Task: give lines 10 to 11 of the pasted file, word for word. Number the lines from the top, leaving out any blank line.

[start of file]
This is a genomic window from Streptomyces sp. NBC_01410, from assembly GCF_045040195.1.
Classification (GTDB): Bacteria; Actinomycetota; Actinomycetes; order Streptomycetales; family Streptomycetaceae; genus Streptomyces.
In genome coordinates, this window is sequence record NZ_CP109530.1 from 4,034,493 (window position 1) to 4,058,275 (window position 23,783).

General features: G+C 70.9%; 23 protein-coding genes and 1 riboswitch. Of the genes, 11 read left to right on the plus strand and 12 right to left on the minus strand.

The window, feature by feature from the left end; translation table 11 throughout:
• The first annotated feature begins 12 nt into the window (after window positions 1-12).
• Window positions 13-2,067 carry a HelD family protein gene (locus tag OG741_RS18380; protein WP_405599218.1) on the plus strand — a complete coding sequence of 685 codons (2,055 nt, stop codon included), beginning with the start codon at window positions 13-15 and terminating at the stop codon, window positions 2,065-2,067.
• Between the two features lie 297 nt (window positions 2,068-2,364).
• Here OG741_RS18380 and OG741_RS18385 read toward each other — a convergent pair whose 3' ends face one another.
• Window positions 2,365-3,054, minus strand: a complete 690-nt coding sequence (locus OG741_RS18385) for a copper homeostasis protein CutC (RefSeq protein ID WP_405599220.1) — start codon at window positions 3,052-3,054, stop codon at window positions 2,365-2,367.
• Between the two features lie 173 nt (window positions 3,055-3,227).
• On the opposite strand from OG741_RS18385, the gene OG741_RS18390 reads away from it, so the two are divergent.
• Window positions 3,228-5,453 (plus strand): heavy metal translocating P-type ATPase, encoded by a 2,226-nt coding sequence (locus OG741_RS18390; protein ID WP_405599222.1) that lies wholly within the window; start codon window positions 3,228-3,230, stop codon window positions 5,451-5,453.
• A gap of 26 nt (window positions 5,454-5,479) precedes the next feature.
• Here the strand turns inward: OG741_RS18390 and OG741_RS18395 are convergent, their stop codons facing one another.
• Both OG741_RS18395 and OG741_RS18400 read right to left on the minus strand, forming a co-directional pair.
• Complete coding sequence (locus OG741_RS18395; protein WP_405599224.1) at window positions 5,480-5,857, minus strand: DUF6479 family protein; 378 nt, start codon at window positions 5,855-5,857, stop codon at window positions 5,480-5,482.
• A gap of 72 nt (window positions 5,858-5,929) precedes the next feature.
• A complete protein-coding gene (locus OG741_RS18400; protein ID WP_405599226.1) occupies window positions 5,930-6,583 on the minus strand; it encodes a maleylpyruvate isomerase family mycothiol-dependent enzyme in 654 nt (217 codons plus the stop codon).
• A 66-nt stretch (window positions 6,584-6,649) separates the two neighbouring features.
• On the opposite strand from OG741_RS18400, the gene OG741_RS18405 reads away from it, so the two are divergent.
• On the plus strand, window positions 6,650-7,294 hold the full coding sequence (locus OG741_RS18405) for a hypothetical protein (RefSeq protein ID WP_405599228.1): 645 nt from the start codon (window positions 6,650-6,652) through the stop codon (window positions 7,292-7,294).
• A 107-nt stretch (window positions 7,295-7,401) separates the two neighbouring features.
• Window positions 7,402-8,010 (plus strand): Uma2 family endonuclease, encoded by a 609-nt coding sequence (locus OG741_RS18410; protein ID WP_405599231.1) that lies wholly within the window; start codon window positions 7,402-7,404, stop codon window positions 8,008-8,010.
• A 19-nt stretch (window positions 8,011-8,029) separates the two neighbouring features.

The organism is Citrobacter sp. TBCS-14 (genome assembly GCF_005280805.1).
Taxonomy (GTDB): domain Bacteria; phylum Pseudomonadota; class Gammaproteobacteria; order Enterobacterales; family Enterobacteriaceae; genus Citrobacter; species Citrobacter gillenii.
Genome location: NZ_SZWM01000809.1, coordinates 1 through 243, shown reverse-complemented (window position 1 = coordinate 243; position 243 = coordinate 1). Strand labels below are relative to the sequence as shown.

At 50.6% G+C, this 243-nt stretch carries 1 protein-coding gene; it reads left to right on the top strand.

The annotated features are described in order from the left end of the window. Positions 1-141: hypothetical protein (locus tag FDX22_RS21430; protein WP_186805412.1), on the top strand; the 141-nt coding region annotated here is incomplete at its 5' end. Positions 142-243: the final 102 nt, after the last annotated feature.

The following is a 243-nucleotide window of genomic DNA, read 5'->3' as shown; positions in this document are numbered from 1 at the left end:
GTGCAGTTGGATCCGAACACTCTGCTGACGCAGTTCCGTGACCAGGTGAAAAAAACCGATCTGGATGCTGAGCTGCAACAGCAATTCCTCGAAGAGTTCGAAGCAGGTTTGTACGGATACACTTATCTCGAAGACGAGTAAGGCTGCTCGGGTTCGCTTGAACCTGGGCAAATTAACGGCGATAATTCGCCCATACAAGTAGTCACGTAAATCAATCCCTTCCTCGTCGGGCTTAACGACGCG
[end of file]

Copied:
• Window positions 2,365-3,054, minus strand: a complete 690-nt coding sequence (locus OG741_RS18385) for a copper homeostasis protein CutC (RefSeq protein ID WP_405599220.1) — start codon at window positions 3,052-3,054, stop codon at window positions 2,365-2,367.
• Between the two features lie 173 nt (window positions 3,055-3,227).